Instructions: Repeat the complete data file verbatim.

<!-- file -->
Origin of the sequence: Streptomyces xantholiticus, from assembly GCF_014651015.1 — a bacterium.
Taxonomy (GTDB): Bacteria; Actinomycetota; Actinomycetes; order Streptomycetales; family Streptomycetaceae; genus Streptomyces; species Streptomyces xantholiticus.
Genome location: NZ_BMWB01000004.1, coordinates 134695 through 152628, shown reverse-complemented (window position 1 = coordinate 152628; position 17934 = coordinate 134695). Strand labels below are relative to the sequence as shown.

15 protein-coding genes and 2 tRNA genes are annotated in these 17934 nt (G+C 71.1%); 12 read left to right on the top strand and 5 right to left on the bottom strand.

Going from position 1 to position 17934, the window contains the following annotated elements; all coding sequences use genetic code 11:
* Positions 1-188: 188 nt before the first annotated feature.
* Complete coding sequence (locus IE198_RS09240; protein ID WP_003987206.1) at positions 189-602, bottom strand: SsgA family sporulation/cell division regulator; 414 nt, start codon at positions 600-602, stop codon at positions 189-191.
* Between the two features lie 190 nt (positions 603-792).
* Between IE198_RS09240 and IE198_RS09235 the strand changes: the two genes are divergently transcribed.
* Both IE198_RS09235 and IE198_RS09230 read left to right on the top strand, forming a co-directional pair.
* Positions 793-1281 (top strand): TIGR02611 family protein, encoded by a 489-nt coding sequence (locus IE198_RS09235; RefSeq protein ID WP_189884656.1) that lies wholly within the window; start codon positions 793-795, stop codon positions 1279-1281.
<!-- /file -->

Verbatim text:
Origin of the sequence: Streptomyces xantholiticus, from assembly GCF_014651015.1 — a bacterium.
Taxonomy (GTDB): Bacteria; Actinomycetota; Actinomycetes; order Streptomycetales; family Streptomycetaceae; genus Streptomyces; species Streptomyces xantholiticus.
Genome location: NZ_BMWB01000004.1, coordinates 134695 through 152628, shown reverse-complemented (window position 1 = coordinate 152628; position 17934 = coordinate 134695). Strand labels below are relative to the sequence as shown.

15 protein-coding genes and 2 tRNA genes are annotated in these 17934 nt (G+C 71.1%); 12 read left to right on the top strand and 5 right to left on the bottom strand.

Going from position 1 to position 17934, the window contains the following annotated elements; all coding sequences use genetic code 11:
* Positions 1-188: 188 nt before the first annotated feature.
* Complete coding sequence (locus IE198_RS09240; protein ID WP_003987206.1) at positions 189-602, bottom strand: SsgA family sporulation/cell division regulator; 414 nt, start codon at positions 600-602, stop codon at positions 189-191.
* Between the two features lie 190 nt (positions 603-792).
* Between IE198_RS09240 and IE198_RS09235 the strand changes: the two genes are divergently transcribed.
* Both IE198_RS09235 and IE198_RS09230 read left to right on the top strand, forming a co-directional pair.
* Positions 793-1281 (top strand): TIGR02611 family protein, encoded by a 489-nt coding sequence (locus IE198_RS09235; RefSeq protein ID WP_189884656.1) that lies wholly within the window; start codon positions 793-795, stop codon positions 1279-1281.